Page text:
Now Is the Time to Fight the Government Takeover of Health Care, Not Surrender to It
The Trump administration will soon issue an executive order on drug pricing and it is expected that this will include proposals tying the prices we pay for drugs to the prices in foreign, socialist countries.
This proposal, known as a most favored nation (MFN) clause or an International Pricing Index (IPI), would slow medical innovation, threaten American jobs, and undermine conservative opposition to Medicare-for-All.
President Trump has repeatedly railed against government-takeover health care policies like the Medicare-for-All plan pushed by Democrats in Congress and on the campaign trail. As recently as his 2020 State of the Union Address, the President promised “We will never let socialism destroy American health care.”
Trump is right to oppose socialized health care– these policies would result in trillion dollar a year tax increases, would destroy medical progress, and would end health care plans used by 180 million Americans.
However, rather than fighting these socialist policies, an MFN or IPI would adopt them. This will have disastrous consequences to the economy and health care system and to the broader effort to fight against the government takeover of health care.
An IPI or MFN Clause Will Reduce Access to Cures
The U.S. is the best in the world when it comes to developing innovative, lifesaving and life preserving medicines. Because of this, the U.S. is leading the way when it comes to developing COVID-19 vaccines, with several promising candidates entering the final stages of medical development.
In contrast, foreign countries have been freeloading off this American medical innovation for decades through crushing price controls and other market distorting government rules and regulations.
Adopting foreign price controls will result in the same negative outcomes to our health care system as those overseas—less medical innovation leading to fewer cures and health care shortages for American patients.
This is not hypothetical—of the 290 new medical substances that were launched worldwide between 2011 and 2018, Americans had access to 90 percent. By contrast, citizens in the United Kingdom had access to only 60 percent of these medicines, Japan had 50 percent, and Canada had just 44 percent.
Studies have also shown that price controls used in Europe delay new drugs coming to market by an average of 14 months.
Imposing Price Controls Threatens the Economy
Adopting price controls through an IPI or MFN clause will also harm the U.S. economy because of a decline in American R&D.
Medical innovation is enormously beneficial to workers and to the economy. Manufacturers invest over $100 billion in the U.S. economy every year, directly supporting over 800,000 jobs.
When indirect jobs are included, this innovation supports 4 million jobs and $1.1 trillion in total economic impact. Pharmaceutical jobs are also high paying – the average compensation is over $126,000 – more than double the $60,000 average compensation in the U.S.
Adopting Foreign Price Controls Does Nothing to Stop the “Freeloader” Problem
In addition to harming the economy and the health care system, an IPI or MFN does nothing to address the real problem and hold foreign countries accountable for price controls.
Supporters of the international pricing index have claimed the concept is a free market proposal that will incentivize manufacturers to negotiate better deals. Really? This theory is based on the idiotic assumption that American manufacturers were not fighting as hard as they could against foreign price controls in past years.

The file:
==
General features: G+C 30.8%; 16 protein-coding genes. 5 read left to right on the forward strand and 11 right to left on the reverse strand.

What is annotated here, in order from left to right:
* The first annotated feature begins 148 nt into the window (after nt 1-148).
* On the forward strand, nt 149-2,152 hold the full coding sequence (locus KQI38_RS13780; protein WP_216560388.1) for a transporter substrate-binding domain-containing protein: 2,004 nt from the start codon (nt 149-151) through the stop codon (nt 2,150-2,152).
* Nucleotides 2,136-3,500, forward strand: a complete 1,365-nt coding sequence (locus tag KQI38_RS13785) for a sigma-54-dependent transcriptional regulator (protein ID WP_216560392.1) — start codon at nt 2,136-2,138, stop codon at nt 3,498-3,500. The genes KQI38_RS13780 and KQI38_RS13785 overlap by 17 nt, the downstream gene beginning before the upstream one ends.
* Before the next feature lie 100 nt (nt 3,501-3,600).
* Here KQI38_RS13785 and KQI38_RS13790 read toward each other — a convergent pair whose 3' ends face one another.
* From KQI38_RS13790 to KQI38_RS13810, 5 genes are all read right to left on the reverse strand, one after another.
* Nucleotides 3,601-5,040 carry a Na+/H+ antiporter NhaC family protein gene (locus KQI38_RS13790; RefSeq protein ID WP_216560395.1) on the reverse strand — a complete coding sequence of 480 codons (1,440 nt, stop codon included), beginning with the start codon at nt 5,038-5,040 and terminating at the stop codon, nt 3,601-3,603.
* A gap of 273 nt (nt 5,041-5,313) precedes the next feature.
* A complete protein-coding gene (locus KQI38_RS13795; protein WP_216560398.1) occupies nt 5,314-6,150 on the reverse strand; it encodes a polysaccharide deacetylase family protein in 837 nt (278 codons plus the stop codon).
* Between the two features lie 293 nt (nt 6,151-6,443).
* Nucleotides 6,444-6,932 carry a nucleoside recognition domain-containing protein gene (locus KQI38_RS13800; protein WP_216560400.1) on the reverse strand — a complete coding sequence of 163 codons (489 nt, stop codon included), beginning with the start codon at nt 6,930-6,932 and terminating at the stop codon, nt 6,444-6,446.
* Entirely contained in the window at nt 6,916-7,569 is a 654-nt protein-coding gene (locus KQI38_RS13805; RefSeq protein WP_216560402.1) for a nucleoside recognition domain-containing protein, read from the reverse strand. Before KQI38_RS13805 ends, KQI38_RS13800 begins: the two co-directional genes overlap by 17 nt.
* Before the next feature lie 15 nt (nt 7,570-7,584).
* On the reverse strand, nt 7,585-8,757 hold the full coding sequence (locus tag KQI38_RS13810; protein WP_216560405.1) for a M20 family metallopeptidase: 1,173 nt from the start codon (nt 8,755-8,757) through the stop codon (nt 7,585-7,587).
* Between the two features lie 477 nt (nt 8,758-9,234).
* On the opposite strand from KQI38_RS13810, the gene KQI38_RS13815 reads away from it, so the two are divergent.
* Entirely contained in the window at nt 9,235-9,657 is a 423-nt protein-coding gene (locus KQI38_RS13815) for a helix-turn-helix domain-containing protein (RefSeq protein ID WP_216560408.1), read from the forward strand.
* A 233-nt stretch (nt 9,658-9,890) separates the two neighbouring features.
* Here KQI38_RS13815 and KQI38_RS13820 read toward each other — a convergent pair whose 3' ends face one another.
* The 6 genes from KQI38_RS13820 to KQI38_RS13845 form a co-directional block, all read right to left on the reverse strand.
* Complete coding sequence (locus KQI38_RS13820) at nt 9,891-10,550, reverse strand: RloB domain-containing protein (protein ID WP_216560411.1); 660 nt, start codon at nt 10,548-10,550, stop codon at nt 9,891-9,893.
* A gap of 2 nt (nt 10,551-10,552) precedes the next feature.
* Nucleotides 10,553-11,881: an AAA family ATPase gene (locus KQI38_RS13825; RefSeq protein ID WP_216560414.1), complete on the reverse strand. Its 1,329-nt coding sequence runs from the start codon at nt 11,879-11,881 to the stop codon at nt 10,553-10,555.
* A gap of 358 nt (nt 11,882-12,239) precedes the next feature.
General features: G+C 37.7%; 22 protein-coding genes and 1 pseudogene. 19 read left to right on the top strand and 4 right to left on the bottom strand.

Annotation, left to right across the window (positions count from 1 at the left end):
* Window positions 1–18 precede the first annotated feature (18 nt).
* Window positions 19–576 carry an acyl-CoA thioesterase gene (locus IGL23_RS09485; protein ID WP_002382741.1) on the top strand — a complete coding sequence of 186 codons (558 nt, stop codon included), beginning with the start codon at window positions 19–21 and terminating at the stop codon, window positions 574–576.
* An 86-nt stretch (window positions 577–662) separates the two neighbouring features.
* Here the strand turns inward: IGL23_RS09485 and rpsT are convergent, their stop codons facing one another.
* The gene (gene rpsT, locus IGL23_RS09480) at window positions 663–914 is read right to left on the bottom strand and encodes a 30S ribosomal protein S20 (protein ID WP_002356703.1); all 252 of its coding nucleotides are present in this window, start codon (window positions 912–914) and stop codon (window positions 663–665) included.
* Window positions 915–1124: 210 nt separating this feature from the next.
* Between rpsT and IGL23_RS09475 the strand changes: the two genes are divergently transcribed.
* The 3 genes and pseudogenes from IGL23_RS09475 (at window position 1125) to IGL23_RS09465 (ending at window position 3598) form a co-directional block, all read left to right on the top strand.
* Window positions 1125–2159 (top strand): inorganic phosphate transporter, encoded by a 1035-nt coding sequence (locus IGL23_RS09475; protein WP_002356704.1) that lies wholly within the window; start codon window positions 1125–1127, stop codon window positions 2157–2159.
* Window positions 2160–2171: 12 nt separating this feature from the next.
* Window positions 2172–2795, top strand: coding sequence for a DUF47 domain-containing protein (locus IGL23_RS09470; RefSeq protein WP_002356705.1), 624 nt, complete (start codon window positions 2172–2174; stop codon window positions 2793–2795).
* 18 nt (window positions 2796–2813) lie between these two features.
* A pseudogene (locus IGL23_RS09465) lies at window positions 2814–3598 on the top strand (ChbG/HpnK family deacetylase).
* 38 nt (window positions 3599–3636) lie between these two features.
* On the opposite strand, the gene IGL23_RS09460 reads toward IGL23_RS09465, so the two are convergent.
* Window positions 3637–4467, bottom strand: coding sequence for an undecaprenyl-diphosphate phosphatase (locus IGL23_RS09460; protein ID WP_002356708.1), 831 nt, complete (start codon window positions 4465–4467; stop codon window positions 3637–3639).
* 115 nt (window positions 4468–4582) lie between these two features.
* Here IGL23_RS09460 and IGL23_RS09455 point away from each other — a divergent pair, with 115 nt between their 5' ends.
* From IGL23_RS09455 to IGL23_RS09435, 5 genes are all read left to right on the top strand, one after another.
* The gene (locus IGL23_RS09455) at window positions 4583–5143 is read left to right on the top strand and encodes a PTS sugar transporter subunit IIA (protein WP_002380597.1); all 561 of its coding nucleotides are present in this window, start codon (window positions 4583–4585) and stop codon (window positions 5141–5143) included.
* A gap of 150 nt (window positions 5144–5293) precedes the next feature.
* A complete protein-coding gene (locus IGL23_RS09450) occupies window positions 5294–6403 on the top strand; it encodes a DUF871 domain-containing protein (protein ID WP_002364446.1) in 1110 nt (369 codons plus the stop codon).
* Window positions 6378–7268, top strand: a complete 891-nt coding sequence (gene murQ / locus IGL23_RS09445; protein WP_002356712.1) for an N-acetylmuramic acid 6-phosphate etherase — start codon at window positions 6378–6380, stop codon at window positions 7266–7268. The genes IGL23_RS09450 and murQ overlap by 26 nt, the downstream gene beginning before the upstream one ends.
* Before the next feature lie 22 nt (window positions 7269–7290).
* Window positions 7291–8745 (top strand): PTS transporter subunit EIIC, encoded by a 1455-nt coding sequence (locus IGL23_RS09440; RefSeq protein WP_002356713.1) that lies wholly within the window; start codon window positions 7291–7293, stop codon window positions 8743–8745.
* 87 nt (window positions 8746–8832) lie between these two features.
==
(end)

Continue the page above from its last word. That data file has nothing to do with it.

The administration has recognized the fact that adopting foreign pricing would damage American innovation, as noted in a report released in February 2018 by the president’s Council of Economic Advisors:
“If the United States had adopted the centralized drug pricing policy in other developed nations twenty years ago, then the world may not have highly valuable treatments for diseases that required significant investment.”
Moving forward, we need policies that further encourage American innovation through tax and trade policies, like renegotiated trade deals and a competitive business tax system.
Imposing Drug Price Controls Paves the Way for Medicare-for-All
By adopting foreign drug price controls, an IPI or MFN would move us close to a government takeover of health care, which the left often calls “Medicare-for-All.” This would result in price controls on the entire health care system.
Price controls are anathema to conservatives because they utilize government power to forcefully lower costs in a way that distorts economically-efficient behavior and the natural incentives created by the free market.
In contrast, progressives embrace price controls as a way to expand government control over the free market.
If the left had their way, Medicare-for-All would be the law of the land, an outcome that would lead to significant middle-class tax increases at a time that the U.S. economy and American families and businesses across the country are struggling.
It would also lead to health care shortages, as has occurred in other nations that have socialized health care, like Canada and the United Kingdom. In the UK for instance, there was a shortage of 10,000 doctors and 43,000 nurses in 2019, with 9 in 10 managers in the National Health Service saying that too few doctors and nurses presented a danger to patients. At any one time, 4.5 million patients were waiting for hospitalization.
Imposing foreign price controls through an IPI or MFN clause is the wrong proposal for the administration to consider. It will harm the U.S. economy and the health care system, does nothing to hold foreign trading partners accountable, and paves the way for socialist Medicare-for-All.
Grover Norquist is President of Americans for Tax Reform